SOUND IS EVERYWHERE. From the moment we wake up to when we go to sleep, our days are filled with noise. Even so-called “silence” is actually full of sound — the hum of an air conditioner, the distant rush of traffic, the whoosh of our own breath. By collecting and weaving together high quality recordings of our interviews and scenes, we can bring the story closer to listeners — their ears and imaginations allowing them to enter entire worlds of sound.
HOW TO SET UP YOUR EQUIPMENT
Teaching your students how to set up their equipment isn’t just essential to their ability to field record — it’s also a great hands-on way to introduce them to reporting! No matter what equipment you’re using (see section on options below), you’ll want each student to be able to demonstrate the following skills:
Each student can:
Complete set up (headphones on, cables and microphone attached)
Turn on recorder
Set recording levels to mid-range*
Proper mic placement (fist-width distance from mouth, slightly off to side of mouth)
Gather room tone (ambient noise)
Turn off recorder
Complete break down (headphones, cables and device stored properly)
*A note on gathering levels: rather than asking your interviewee to say something artificial like “check check 1 2 3,” have them answer a basic descriptive question like “what did you have for breakfast?” This will make sure they’re speaking within their normal range of volume.
Graphic Design by Teresa Chin/Youth Radio
WHAT SOUNDS TO GATHER
When you head into the field to record, what exactly are you listening for? From interviews to interactions, here’s a brief rundown of some of the types of sound you’ll want to gather.
Scene – In audio, a scene takes you to a place where some sort of action is happening that relates back to the narrative. A scene is comprised of elements such as characteristic sounds, room tone, interaction, and emotion. The goal is an audio soundscape that allows your mind to recreate whatever is going on.
Characteristic Sounds – These are sounds that help transport the listener to a particular place. Examples include the buzz of a drill at a dentist’s office, a moo at a cattle ranch, the late bell at a school, the gavel noise of a court room. If possible in a scene, any action that creates sound should be recorded closely to bring the listener into the moment.
Room tone (ambient noise) – Even if you think you are recording in a silent space, every room has its own brand of quiet. At the beginning or end of each scene/interview, record between 30 seconds and 1 minute of room tone during which you and your source do not talk.
Stand-up – A stand-up is when a reporter does a brief, live description of what is going on and/or what they are doing in the field. Stand-ups often address the 5 W’s or reporting — who, what, where, when and why. They may also include narrative elements, such as how the reporter is feeling or thinking.
Interview – This is when a reporter/interviewer asks a source a series of questions. When recording an interview, you want to try to gather the “cleanest” sound possible, meaning minimal background noises. Seek out a quiet space, even if it means asking someone to turn off music or devices.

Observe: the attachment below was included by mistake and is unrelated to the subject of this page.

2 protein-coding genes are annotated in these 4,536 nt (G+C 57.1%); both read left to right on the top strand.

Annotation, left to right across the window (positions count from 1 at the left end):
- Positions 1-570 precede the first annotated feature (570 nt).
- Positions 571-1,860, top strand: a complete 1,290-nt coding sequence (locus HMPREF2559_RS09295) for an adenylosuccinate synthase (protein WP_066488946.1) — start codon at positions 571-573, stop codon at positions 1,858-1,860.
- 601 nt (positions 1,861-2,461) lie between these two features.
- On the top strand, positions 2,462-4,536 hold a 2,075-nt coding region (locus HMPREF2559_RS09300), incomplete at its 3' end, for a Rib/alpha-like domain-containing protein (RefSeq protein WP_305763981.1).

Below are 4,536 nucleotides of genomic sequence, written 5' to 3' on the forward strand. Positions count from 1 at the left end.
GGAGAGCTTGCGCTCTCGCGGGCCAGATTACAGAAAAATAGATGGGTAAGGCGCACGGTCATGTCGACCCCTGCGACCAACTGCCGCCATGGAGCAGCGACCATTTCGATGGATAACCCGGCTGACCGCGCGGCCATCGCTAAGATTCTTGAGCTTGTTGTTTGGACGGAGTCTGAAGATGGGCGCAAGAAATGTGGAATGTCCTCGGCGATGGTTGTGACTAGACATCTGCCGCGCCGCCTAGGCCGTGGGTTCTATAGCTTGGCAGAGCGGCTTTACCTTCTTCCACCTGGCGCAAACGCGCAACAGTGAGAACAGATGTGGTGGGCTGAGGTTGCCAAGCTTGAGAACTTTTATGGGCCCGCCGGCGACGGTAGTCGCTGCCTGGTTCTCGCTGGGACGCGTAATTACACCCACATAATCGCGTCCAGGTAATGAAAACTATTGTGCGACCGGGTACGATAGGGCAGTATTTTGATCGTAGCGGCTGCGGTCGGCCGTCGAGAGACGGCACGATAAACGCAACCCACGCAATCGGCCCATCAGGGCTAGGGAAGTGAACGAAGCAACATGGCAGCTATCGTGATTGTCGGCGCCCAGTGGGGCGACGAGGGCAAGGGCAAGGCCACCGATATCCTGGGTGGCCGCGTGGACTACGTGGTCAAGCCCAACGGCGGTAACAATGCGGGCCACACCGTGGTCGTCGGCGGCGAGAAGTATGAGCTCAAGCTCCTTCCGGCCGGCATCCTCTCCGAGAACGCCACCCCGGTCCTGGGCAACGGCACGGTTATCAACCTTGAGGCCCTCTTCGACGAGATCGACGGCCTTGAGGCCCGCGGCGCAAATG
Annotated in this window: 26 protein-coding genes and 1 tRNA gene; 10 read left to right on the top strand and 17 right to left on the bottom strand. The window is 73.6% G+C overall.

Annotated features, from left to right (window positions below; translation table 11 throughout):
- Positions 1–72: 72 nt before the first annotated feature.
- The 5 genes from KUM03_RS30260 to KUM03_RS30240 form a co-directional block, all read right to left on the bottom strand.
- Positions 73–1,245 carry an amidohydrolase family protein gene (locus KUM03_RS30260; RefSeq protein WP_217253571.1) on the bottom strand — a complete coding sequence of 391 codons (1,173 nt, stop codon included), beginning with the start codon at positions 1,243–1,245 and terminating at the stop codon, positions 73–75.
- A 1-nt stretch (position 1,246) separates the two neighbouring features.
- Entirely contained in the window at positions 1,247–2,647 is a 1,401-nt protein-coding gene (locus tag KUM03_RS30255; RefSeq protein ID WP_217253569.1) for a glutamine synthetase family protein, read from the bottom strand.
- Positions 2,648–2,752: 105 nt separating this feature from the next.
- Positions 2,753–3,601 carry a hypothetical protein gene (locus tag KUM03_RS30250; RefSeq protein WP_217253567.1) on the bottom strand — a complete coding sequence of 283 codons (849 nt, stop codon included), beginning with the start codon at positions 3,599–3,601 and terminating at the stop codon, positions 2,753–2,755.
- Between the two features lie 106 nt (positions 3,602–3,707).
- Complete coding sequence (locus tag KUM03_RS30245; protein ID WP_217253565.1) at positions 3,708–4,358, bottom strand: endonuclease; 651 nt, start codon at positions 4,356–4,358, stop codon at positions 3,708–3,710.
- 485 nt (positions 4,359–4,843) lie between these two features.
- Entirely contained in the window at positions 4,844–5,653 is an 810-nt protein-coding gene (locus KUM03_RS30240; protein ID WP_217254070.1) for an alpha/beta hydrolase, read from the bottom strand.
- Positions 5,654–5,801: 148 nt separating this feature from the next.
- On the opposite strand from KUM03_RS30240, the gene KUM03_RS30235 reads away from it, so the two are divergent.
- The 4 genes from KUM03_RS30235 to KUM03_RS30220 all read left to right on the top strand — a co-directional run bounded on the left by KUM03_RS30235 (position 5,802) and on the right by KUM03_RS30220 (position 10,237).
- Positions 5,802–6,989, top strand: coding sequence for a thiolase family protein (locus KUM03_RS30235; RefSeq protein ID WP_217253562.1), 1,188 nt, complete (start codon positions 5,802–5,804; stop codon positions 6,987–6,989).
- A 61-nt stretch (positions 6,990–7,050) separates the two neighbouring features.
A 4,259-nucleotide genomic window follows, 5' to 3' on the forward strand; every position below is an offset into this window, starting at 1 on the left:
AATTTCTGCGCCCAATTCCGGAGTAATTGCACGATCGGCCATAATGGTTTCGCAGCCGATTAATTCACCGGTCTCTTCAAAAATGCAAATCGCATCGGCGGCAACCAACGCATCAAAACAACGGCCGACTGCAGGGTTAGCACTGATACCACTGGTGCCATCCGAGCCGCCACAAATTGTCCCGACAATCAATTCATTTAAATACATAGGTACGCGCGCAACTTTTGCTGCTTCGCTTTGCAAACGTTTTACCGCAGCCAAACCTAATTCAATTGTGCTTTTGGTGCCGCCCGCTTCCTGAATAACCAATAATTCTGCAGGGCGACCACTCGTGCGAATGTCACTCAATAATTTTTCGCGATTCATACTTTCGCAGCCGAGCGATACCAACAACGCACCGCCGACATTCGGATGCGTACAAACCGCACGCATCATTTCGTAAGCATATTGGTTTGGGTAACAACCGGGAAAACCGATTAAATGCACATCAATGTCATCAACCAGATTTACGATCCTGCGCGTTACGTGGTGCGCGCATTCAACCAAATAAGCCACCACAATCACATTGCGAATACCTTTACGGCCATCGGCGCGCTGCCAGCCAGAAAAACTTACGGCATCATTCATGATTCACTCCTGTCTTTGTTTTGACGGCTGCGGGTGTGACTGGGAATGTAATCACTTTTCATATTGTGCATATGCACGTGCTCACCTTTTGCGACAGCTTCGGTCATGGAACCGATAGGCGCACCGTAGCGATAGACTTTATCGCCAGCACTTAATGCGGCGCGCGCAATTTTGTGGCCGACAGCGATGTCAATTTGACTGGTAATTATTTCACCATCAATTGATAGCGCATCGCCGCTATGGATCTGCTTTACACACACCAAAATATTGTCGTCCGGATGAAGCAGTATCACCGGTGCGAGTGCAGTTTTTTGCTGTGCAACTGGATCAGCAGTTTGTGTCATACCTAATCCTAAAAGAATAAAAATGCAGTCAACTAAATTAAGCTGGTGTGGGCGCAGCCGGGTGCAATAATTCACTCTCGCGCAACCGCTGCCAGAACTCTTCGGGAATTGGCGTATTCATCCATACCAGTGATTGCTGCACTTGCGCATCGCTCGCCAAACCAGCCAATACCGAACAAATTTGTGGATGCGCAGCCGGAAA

Levels – Levels represent the sensitivity of your recording device — in other words, it sets the amplitude of the sound you gather. When setting your levels (which you should do before each interview or scene), you want to make sure the amplitude of your sound stays in the mid-range for your device. If your levels are too low, you will not capture the sound you may need. If your levels are too high (“peaking”) the sound will be distorted.
Youth Radio producer Teresa Chin leads a workshop on how to use a recorder with students from Oakland International High School.
ACTIVITY: Interview For Two (Introduction to Equipment Technique)
This activity is designed to get students comfortable with their recording equipment — and each other. Students will practice proper audio set up and close out procedure with their devices, including setting levels and recording ambient sound. Using a basic set of questions (included) they will get a chance to conduct short interviews with each other, and then reflect on the experience as both an interviewer and an interviewee. (Note: you will need an audio recording device for this activity, see notes on equipment above).
Note that when it comes to field recording, recording interviews is just the beginning—micing scenes is more complicated. We’ve included an extra activity idea below, but stay tuned for a more in-depth toolkit on scenes in the future.
For examples of interviews created using this lesson plan, check out the Walk In My Shoes project by Oakland International students.
EXTRA IDEA: Making a Scene (Introduction to Characteristic Sounds)
Have your students create an audio scene by gathering characteristic sounds from a particular place, action or event. Play back the audio for the class and have them describe what they “see” in their head when they listen. Some Examples: blowing up a balloon and tying it, making scrambled eggs, lifting weights, getting your teeth cleaned at the dentist, etc.
Q&A: Making News Stories Good Stories (Marianne McCune via Third Coast Audio Festival 2014)
Check out this audio from the Third Coast Audio Festival 2014 Session on Making News Stories Good Stories. Veteran radio reporter Marianne McCune (NPR, Planet Money, WNYC) uses examples from her past stories to share tips on how to ensure your audio drives the narrative forward. From making sure the mic is always rolling, capturing the “in-betweens,” and using creative techniques (ahem, voicemail follow up) to “turn the page,” McCune’s tips will make sure you don’t miss any important moments when you’re gathering audio in the field.